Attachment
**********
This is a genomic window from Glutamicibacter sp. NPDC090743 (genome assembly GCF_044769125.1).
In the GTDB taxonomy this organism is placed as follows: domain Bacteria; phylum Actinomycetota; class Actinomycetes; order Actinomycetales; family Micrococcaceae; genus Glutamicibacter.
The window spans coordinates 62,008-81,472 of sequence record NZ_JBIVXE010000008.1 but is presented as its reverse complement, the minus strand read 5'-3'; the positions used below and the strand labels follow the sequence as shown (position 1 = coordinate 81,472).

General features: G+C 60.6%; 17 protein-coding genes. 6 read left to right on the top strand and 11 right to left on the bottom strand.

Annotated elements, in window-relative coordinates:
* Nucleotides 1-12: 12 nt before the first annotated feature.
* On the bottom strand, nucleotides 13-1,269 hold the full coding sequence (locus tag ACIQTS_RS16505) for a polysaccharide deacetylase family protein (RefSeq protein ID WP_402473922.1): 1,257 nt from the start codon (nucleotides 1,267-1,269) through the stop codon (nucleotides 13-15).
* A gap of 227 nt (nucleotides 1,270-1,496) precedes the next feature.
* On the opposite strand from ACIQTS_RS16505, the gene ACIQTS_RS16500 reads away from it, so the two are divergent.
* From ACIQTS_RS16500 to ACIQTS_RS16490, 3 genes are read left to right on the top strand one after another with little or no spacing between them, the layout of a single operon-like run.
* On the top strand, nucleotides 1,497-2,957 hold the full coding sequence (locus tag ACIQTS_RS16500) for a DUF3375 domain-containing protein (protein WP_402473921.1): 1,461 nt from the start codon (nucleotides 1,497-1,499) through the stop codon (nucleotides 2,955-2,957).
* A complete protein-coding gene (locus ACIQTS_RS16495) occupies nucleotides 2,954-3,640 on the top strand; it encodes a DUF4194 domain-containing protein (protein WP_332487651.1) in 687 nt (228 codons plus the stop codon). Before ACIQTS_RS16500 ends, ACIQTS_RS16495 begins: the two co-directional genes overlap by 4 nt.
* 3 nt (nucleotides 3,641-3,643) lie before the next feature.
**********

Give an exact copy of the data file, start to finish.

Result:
This is a genomic window from Glutamicibacter sp. NPDC090743 (genome assembly GCF_044769125.1).
In the GTDB taxonomy this organism is placed as follows: domain Bacteria; phylum Actinomycetota; class Actinomycetes; order Actinomycetales; family Micrococcaceae; genus Glutamicibacter.
The window spans coordinates 62,008-81,472 of sequence record NZ_JBIVXE010000008.1 but is presented as its reverse complement, the minus strand read 5'-3'; the positions used below and the strand labels follow the sequence as shown (position 1 = coordinate 81,472).

General features: G+C 60.6%; 17 protein-coding genes. 6 read left to right on the top strand and 11 right to left on the bottom strand.

Annotated elements, in window-relative coordinates:
* Nucleotides 1-12: 12 nt before the first annotated feature.
* On the bottom strand, nucleotides 13-1,269 hold the full coding sequence (locus tag ACIQTS_RS16505) for a polysaccharide deacetylase family protein (RefSeq protein ID WP_402473922.1): 1,257 nt from the start codon (nucleotides 1,267-1,269) through the stop codon (nucleotides 13-15).
* A gap of 227 nt (nucleotides 1,270-1,496) precedes the next feature.
* On the opposite strand from ACIQTS_RS16505, the gene ACIQTS_RS16500 reads away from it, so the two are divergent.
* From ACIQTS_RS16500 to ACIQTS_RS16490, 3 genes are read left to right on the top strand one after another with little or no spacing between them, the layout of a single operon-like run.
* On the top strand, nucleotides 1,497-2,957 hold the full coding sequence (locus tag ACIQTS_RS16500) for a DUF3375 domain-containing protein (protein WP_402473921.1): 1,461 nt from the start codon (nucleotides 1,497-1,499) through the stop codon (nucleotides 2,955-2,957).
* A complete protein-coding gene (locus ACIQTS_RS16495) occupies nucleotides 2,954-3,640 on the top strand; it encodes a DUF4194 domain-containing protein (protein WP_332487651.1) in 687 nt (228 codons plus the stop codon). Before ACIQTS_RS16500 ends, ACIQTS_RS16495 begins: the two co-directional genes overlap by 4 nt.
* 3 nt (nucleotides 3,641-3,643) lie before the next feature.